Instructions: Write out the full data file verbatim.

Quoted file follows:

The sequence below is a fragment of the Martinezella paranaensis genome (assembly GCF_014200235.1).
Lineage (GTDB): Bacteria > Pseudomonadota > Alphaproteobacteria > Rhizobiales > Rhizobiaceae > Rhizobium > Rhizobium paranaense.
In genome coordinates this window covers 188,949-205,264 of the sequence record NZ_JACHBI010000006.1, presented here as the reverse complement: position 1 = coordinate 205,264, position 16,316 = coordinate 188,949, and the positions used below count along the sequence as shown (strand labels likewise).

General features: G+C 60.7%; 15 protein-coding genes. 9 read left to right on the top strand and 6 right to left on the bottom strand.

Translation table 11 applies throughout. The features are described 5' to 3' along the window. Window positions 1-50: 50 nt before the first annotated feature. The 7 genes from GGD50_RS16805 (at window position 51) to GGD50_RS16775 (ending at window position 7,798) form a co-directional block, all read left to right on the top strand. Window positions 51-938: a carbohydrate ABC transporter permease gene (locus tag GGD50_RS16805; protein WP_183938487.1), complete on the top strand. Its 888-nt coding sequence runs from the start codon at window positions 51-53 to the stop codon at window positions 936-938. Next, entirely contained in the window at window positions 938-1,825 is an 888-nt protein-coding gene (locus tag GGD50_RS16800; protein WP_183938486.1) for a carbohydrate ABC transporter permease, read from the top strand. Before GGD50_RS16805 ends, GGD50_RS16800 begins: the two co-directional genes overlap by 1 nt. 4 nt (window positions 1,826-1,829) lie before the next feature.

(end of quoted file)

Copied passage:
The sequence below is a fragment of the Martinezella paranaensis genome (assembly GCF_014200235.1).
Lineage (GTDB): Bacteria > Pseudomonadota > Alphaproteobacteria > Rhizobiales > Rhizobiaceae > Rhizobium > Rhizobium paranaense.
In genome coordinates this window covers 188,949-205,264 of the sequence record NZ_JACHBI010000006.1, presented here as the reverse complement: position 1 = coordinate 205,264, position 16,316 = coordinate 188,949, and the positions used below count along the sequence as shown (strand labels likewise).

General features: G+C 60.7%; 15 protein-coding genes. 9 read left to right on the top strand and 6 right to left on the bottom strand.

Translation table 11 applies throughout. The features are described 5' to 3' along the window. Window positions 1-50: 50 nt before the first annotated feature. The 7 genes from GGD50_RS16805 (at window position 51) to GGD50_RS16775 (ending at window position 7,798) form a co-directional block, all read left to right on the top strand. Window positions 51-938: a carbohydrate ABC transporter permease gene (locus tag GGD50_RS16805; protein WP_183938487.1), complete on the top strand. Its 888-nt coding sequence runs from the start codon at window positions 51-53 to the stop codon at window positions 936-938. Next, entirely contained in the window at window positions 938-1,825 is an 888-nt protein-coding gene (locus tag GGD50_RS16800; protein WP_183938486.1) for a carbohydrate ABC transporter permease, read from the top strand. Before GGD50_RS16805 ends, GGD50_RS16800 begins: the two co-directional genes overlap by 1 nt. 4 nt (window positions 1,826-1,829) lie before the next feature.